I impressed on Mrs. S. that I would’ve loved to take the walk with her and the kids, if they’d have let me – she didn’t seem convinced. Indeed, she didn’t seem anything, being entirely mute and unable even to rise to the exciting news that having missed our connection to Albany we would be staying the night in a Holiday Inn!
As the shuttle-bus clunked around the airport’s elevated roads I noticed the exciting concrete defiles. I had traversed on my walk to New York last year, and was on the verge of excitedly imparting this to Mrs. S., when I noticed her “phone-your-divorce-lawyer” expression, and thought better of it.

Walk 2. The Springs Motel to the Batcheller Mansion Inn, Saratoga Springs, N.Y. Distance (direct): 550 meters. (My way): 3 kilometers.

To paraphrase Levi-Strauss on abstract painting: airline schedules have now become an expression of how airlines might timetable their services, were they by any chance to actually fly some planes. It took 40 hours by car, plane, shuttle-bus, cab, plane and hire car to get to Saratoga Springs, N.Y., from Paraty in Brazil. We arrived one hour exactly before my nephew, Robin Adams, was due to tie the knot with his charming girlfriend of long standing, Julie Gedalecia, yet nevertheless failed to make the ceremony.

I blame Phred, the babysitter, but then I would, wouldn’t I? I wonder what Phred will call himself when he gets his doctorate? Presumably: Phred Ph.D., or some such. Anyway, he told us to turn right down Broadway and we’d find the charming old Carpenter Gothic Batcheller Inn on the right. He neglected to mention that it was set back from the road, down Circular Street.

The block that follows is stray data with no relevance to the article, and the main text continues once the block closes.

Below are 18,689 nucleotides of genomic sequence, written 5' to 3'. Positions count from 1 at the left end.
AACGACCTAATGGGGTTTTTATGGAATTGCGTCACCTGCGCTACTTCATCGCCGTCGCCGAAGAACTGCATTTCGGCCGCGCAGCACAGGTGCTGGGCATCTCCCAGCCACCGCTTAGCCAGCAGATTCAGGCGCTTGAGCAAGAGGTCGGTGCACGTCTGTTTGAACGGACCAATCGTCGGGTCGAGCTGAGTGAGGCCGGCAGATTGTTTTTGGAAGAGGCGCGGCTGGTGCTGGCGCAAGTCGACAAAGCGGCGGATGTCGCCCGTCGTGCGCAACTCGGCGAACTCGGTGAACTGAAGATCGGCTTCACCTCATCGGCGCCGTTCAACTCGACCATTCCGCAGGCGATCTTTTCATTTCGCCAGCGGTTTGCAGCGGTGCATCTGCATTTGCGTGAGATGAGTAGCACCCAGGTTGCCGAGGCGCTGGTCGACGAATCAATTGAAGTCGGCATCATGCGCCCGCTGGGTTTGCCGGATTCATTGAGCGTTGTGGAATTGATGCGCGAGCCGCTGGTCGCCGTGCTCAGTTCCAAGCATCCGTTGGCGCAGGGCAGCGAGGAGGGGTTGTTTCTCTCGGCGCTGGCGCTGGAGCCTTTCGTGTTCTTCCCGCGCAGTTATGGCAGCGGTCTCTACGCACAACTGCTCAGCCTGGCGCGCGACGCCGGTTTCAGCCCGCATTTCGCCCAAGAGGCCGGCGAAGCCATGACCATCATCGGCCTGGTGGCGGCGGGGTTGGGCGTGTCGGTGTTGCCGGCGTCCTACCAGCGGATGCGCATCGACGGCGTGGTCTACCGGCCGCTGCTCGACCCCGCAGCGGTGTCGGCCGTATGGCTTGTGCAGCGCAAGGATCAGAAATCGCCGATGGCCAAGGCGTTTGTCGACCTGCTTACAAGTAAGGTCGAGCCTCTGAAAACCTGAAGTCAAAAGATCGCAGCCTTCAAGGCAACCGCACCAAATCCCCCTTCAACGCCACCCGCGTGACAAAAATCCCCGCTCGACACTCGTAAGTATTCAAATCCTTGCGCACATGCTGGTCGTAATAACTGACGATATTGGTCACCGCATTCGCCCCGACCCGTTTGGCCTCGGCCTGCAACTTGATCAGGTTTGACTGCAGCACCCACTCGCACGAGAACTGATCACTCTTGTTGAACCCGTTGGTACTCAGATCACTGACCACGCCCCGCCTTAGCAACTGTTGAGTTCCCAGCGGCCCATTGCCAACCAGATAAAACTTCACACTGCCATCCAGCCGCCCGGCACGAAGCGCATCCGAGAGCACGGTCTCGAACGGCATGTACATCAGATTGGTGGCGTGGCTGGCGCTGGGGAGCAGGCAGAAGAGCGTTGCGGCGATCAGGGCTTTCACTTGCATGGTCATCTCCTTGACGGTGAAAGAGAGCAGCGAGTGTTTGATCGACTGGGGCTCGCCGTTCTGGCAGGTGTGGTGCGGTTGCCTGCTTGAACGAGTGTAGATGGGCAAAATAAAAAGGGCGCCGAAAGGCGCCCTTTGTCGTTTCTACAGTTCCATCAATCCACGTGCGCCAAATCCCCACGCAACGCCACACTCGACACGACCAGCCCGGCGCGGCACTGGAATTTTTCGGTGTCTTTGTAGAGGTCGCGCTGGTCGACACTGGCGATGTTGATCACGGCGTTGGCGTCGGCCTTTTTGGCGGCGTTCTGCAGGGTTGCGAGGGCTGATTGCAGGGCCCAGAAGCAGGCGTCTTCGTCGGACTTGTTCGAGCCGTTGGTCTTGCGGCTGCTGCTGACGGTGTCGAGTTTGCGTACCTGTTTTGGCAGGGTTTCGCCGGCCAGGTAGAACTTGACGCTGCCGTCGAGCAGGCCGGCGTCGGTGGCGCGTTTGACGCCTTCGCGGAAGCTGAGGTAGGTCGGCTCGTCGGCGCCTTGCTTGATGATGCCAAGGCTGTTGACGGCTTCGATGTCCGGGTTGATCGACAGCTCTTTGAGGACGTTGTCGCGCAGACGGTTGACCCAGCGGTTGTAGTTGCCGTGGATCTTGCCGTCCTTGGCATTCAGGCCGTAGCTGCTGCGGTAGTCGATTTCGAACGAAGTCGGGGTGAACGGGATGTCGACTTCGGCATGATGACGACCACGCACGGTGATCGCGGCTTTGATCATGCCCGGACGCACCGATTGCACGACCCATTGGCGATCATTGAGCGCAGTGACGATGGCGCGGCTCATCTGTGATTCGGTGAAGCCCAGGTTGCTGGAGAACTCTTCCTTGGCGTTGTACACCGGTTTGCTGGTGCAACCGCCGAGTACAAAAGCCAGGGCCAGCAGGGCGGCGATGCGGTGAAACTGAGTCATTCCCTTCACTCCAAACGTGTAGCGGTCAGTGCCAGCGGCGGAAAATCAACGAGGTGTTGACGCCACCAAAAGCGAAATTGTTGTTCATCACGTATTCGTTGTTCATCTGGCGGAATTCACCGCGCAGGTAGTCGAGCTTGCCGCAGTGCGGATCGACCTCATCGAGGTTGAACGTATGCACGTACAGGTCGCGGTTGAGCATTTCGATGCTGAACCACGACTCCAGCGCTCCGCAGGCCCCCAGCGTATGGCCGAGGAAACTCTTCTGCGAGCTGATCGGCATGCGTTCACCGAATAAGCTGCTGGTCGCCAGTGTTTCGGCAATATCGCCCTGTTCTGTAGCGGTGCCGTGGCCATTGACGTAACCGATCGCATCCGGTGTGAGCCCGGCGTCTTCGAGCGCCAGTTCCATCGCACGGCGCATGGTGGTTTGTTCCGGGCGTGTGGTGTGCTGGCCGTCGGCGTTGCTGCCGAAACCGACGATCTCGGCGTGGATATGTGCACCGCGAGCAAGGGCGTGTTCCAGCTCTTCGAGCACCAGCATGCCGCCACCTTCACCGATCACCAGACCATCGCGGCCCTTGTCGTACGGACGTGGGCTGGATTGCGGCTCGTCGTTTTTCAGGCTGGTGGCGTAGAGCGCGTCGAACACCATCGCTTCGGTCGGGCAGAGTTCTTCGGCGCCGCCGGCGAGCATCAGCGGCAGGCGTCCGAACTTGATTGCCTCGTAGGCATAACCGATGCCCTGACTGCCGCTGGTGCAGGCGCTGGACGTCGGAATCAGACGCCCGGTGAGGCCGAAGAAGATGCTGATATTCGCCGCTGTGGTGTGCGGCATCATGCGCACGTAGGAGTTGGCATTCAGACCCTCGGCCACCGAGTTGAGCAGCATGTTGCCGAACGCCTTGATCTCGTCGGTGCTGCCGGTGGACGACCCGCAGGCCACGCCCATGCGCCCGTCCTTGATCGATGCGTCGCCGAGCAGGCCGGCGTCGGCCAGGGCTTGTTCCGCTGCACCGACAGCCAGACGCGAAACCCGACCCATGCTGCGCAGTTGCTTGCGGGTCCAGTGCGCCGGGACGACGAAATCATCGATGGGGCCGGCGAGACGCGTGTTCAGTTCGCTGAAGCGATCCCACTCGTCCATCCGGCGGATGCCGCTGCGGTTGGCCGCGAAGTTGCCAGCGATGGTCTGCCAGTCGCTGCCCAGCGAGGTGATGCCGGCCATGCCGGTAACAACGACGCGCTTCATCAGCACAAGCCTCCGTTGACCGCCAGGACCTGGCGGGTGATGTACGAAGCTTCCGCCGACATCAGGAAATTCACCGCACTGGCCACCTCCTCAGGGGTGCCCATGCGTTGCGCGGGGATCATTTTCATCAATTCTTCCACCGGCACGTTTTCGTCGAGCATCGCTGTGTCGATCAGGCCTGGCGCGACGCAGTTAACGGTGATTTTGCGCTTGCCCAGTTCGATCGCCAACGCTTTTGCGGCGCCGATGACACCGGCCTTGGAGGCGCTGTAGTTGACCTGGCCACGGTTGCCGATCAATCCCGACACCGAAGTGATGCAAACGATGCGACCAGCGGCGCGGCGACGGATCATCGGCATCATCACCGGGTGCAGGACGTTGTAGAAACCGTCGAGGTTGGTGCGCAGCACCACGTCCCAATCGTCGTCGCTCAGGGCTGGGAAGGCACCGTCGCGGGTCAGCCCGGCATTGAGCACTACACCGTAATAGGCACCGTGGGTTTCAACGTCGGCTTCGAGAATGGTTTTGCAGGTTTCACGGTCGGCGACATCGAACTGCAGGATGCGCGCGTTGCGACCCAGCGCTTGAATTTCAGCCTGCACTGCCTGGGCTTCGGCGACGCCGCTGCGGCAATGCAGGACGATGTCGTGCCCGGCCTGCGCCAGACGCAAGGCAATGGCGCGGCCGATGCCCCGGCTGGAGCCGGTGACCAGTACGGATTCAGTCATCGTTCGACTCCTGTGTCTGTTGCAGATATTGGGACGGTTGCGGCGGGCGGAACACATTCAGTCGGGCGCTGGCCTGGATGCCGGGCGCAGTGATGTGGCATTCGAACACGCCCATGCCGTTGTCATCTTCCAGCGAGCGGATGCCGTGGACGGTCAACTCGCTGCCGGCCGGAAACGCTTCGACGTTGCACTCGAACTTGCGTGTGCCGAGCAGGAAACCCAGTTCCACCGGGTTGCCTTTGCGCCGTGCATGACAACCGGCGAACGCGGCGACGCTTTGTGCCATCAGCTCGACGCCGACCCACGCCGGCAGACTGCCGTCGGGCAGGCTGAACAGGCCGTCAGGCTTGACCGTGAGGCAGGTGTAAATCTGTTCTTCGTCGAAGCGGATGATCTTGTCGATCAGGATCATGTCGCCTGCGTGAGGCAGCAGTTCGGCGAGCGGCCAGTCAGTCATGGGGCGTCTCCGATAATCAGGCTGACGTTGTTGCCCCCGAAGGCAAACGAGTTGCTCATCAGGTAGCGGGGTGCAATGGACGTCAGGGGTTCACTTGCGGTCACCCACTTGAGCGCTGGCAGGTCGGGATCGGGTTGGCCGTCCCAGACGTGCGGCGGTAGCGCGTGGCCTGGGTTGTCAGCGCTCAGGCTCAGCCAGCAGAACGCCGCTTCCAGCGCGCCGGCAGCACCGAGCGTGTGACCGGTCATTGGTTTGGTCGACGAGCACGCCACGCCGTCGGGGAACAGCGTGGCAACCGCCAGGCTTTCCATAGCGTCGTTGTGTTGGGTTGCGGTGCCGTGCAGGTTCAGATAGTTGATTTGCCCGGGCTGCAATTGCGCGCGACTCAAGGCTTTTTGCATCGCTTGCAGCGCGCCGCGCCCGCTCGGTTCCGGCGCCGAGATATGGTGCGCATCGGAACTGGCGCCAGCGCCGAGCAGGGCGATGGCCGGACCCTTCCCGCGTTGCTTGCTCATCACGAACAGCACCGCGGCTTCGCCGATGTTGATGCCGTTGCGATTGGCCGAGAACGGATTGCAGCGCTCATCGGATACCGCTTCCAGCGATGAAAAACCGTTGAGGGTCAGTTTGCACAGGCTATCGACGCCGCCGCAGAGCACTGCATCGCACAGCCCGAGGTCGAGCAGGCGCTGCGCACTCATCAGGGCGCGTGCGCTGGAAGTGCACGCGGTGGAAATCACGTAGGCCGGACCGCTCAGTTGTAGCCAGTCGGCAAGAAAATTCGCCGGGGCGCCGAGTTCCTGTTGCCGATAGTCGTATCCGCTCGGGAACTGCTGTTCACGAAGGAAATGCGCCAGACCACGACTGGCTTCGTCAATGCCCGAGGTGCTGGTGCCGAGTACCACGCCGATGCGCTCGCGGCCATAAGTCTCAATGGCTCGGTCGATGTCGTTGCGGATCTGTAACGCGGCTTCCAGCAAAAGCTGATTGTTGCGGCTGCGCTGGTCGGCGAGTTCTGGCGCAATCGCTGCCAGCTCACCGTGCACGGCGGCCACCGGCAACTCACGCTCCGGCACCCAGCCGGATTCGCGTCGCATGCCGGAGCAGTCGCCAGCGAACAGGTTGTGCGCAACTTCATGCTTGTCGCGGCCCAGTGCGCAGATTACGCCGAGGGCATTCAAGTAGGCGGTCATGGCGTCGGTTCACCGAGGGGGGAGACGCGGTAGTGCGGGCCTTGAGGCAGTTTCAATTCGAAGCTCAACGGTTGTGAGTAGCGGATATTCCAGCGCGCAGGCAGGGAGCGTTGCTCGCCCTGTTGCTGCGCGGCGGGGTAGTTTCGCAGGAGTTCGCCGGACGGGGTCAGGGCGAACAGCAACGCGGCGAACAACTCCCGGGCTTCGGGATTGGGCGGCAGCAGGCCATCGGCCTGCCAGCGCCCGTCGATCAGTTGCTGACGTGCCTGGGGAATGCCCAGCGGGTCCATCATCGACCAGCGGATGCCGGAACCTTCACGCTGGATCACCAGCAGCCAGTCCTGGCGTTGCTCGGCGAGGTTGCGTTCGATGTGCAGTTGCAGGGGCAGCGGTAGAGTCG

In my understandable zombie-like state, we strolled painfully on along Broadway and into the downtown area of Saratoga, before we realized we’d overshot. I say we, but Mrs. S., having long since taken a vow of silence apart from the occasional expletive, wasn’t actively involved in the (dis)orientation. Charming town Saratoga, still possessed of great character — lovely place for a stroll, what with its fine, interwar spa area; impressively solid commercial buildings; and not forgetting the beautiful purlieus of Congress Park. Just not very lovely when you’re on a jet-stream come-down.

We made the Batcheller eventually, and were in time to see Robin and Julie dance an impressive Tango together. A dance inspired by their honeymoon destination: Argentina. Their flight south would carry them through the trail of my rapidly dispersed neurons.

Walk 3. The Chelsea Hotel to the Empire State Building, Manhattan. Distance: 2 kilometers. Time: 35 minutes.

I always walk everywhere in Manhattan – don’t you? It’s such a friendly city (well, borough) to the pedestrian, what with its orderly graticule of streets and its wide sidewalks… Well, yes. And then again: no. Driving in from upstate, only a day after landfall from the distinctly temperate southern continent, and with the Family drogue in tow, Manhattan’s baking streets are no place to tread. The Flatiron building looked as hot as a… flat iron.

When we eventually made it to the Empire State (it was the small boys’ first trip to New York City), Mrs. S. quite reasonably balked at the further walk (or “queue,” as it’s styled). Thank heavens for the Express Pass, which for a nugatory 50 bucks lets you jump up the building as fast as a superhero. If only all walks had express passes, John Hillaby would’ve done his Land’s End to John o’ Groats tramp in a matter of hours.

When we descended, we set off uptown for the American Museum of Natural History by cab, but had to abandon it in midtown. Mrs. S. decided to go into Fendi, or Bendi, or one of those places, purely so the small boys could have a bit of aircon’, you understand. Once inside, she spotted a dear little pair of paisley-patterned knee-boots, a snip at $8,000, and just the thing for taking … necessary steps.